JPMorgan Chase (JPM -1.40%) recently announced both how and how much it compensated its top executives for 2015. Spoiler alert: CEO Jamie Dimon made a lot of money. As the two charts below illustrate, however, his compensation is designed in a way that's unusually shareholder friendly.
1. Dimon's $7 million raise
It's good to be Jamie Dimon. The 59-year-old chairman and CEO earned $27 million last year, which equates to a $7 million raise over 2014. The increase was in restricted stock units. In 2014, he was given $11.1 million worth of restricted stock; the amount increased last year to $20.5 million.
Make no mistake about it: Dimon earns his money. His leadership is what allowed JPMorgan Chase to reascend to the apex of global finance after Citigroup held the title since 1935 -- when the Glass-Steagall Act cleaved JPMorgan in two. Fast forward to the financial crisis; it was under Dimon's watch that the government requested JPMorgan's assistance with Bear Stearns. It was also under Dimon's watch that JPMorgan grew once again to be the biggest bank in America following its 2008 acquisition of Washington Mutual.
2. Cash vs. stock
One of the highlights of Dimon's compensation, at least from a shareholder's perspective, is that the majority of it consists of restricted stock units. As noted, $20.5 million out of the $27 million total is made up of such. The remainder consists of $1.5 million in salary, and a $5 million cash bonus.
The extent of JPMorgan's commitment to shareholders is evidenced by three points. First, unlike Dimon's counterpart at Bank of America (BAC -2.87%), who's performance-based restricted stock units are paid in cash, all of Dimon's $20.5 million worth of stock will settle in stock. This will increase the already substantial amount of skin that Dimon has in the game.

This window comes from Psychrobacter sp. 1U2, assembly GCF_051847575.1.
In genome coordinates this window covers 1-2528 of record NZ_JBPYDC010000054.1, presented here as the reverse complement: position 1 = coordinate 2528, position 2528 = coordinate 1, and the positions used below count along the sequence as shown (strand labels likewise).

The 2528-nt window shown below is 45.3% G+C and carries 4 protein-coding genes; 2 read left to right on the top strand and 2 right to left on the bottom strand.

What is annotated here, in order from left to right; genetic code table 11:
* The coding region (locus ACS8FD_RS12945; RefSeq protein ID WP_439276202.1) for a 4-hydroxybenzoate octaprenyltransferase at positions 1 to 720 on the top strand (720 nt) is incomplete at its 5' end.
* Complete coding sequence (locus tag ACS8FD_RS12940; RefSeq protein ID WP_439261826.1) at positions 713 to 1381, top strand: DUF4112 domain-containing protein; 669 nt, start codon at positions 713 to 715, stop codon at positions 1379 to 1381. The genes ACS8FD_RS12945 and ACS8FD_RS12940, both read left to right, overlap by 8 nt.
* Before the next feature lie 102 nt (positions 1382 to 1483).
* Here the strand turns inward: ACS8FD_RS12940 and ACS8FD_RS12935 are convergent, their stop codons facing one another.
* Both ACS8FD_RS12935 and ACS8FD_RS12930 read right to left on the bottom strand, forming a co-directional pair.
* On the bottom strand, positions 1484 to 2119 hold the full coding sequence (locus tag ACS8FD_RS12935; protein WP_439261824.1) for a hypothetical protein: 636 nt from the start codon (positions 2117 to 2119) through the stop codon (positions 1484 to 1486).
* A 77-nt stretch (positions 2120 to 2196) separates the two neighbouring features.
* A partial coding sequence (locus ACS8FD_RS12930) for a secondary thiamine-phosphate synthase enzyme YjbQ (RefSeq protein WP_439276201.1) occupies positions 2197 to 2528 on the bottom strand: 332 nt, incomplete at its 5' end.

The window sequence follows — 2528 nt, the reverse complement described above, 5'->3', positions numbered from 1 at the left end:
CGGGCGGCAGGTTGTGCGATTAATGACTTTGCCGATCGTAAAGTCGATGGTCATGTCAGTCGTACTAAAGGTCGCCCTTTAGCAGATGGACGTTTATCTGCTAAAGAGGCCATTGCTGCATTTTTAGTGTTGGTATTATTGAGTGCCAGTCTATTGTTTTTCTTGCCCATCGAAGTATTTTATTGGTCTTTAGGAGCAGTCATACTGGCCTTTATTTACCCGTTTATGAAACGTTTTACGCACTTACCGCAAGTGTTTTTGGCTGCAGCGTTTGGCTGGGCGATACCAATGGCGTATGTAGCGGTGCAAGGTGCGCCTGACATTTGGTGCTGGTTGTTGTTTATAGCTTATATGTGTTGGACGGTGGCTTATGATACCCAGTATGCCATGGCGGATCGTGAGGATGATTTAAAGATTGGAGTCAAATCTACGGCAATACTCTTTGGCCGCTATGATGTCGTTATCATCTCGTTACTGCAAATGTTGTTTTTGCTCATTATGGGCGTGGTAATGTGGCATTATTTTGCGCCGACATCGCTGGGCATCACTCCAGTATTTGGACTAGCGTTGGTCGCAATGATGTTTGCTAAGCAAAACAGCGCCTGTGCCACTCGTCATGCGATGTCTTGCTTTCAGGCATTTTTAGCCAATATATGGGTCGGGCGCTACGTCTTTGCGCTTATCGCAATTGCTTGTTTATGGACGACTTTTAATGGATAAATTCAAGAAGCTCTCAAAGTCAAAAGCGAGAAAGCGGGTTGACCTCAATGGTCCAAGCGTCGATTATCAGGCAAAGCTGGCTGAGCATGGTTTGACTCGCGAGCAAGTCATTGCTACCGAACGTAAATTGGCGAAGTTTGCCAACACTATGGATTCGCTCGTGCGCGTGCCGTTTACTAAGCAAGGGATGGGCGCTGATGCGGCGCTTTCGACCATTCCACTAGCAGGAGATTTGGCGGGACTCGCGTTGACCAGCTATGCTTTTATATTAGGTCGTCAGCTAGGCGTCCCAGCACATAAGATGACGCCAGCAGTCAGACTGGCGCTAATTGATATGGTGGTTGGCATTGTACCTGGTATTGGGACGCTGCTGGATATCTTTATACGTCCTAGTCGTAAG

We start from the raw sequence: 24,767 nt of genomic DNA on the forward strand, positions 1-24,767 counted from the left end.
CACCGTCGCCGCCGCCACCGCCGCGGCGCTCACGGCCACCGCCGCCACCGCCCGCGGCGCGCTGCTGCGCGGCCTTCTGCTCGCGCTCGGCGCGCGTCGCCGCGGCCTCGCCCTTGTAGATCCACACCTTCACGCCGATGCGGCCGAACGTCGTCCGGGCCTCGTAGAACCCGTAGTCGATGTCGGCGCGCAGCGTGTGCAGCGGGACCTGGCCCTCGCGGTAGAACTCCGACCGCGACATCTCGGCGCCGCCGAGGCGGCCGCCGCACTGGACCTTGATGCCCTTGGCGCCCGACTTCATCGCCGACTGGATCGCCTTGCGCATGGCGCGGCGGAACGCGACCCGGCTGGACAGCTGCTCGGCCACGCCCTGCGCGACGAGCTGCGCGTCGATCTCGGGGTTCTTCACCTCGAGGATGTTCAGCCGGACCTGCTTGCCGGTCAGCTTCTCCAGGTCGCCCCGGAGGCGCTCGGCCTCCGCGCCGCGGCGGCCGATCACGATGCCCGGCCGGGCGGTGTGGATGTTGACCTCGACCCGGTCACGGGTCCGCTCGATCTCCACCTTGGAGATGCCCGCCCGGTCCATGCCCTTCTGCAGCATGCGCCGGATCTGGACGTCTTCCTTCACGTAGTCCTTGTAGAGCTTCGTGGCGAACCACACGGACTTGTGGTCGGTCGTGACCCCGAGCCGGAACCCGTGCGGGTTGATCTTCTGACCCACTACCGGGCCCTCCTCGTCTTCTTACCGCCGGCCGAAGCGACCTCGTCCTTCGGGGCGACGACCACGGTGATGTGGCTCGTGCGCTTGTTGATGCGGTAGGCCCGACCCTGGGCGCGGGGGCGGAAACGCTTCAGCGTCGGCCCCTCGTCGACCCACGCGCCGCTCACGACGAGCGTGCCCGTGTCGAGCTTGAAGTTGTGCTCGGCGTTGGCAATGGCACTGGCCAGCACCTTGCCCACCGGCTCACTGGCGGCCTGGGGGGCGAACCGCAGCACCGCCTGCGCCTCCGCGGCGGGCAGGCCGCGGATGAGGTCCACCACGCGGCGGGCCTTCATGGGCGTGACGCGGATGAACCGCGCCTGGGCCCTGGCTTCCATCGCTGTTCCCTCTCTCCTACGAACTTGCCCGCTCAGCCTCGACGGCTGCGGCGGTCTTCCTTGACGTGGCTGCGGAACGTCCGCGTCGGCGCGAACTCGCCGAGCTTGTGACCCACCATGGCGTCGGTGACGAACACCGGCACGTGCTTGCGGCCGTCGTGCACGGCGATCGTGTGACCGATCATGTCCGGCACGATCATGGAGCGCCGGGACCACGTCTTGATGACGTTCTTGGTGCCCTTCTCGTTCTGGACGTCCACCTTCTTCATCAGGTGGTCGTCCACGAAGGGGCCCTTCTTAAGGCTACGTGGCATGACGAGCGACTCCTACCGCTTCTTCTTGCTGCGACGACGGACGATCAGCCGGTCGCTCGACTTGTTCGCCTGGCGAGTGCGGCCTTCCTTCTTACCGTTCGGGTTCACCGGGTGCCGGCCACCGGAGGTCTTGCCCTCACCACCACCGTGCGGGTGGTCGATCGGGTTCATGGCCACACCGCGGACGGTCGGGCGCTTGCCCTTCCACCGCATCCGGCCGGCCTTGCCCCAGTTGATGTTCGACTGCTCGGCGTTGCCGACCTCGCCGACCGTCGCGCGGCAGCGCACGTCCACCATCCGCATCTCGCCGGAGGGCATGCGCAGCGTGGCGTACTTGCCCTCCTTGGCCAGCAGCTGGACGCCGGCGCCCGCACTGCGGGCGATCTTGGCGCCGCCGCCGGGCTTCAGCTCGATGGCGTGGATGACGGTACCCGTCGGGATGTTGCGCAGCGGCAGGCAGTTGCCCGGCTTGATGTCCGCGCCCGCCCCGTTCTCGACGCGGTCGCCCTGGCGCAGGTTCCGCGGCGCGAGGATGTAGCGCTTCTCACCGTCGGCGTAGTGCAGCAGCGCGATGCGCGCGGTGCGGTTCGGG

Second, the terms of Dimon's stock award are more limiting than Bank of America CEO Brian Moynihan's. The latter's vest in three years at the latest. The shares that Dimon receives, by contrast, have an added two-year period before they can be sold, for a combined vesting and holding period of five years. Though, to be clear, it's not like Dimon would sell his nearly $400 million stake in JPMorgan Chase anytime soon. As the bank noted in its 2015 proxy statement:
Mr. Dimon . . . has not sold a single share of JPMorgan Chase common stock or, prior to the merger, Bank One Corporation common stock, whether acquired as part of his compensation or on the open market, since he became CEO of Bank One in March of 2000.
Finally, a much larger share of Dimon's compensation consists of stock than does his counterpart at the nation's second-biggest bank by assets, Bank of America. Only 18% of Moynihan's total 2015 compensation will settle in stock compared to 76% for Dimon. That's a substantial difference that shareholders in both banks should take note of. The implication is that Dimon is more closely aligned with the interests of his shareholders.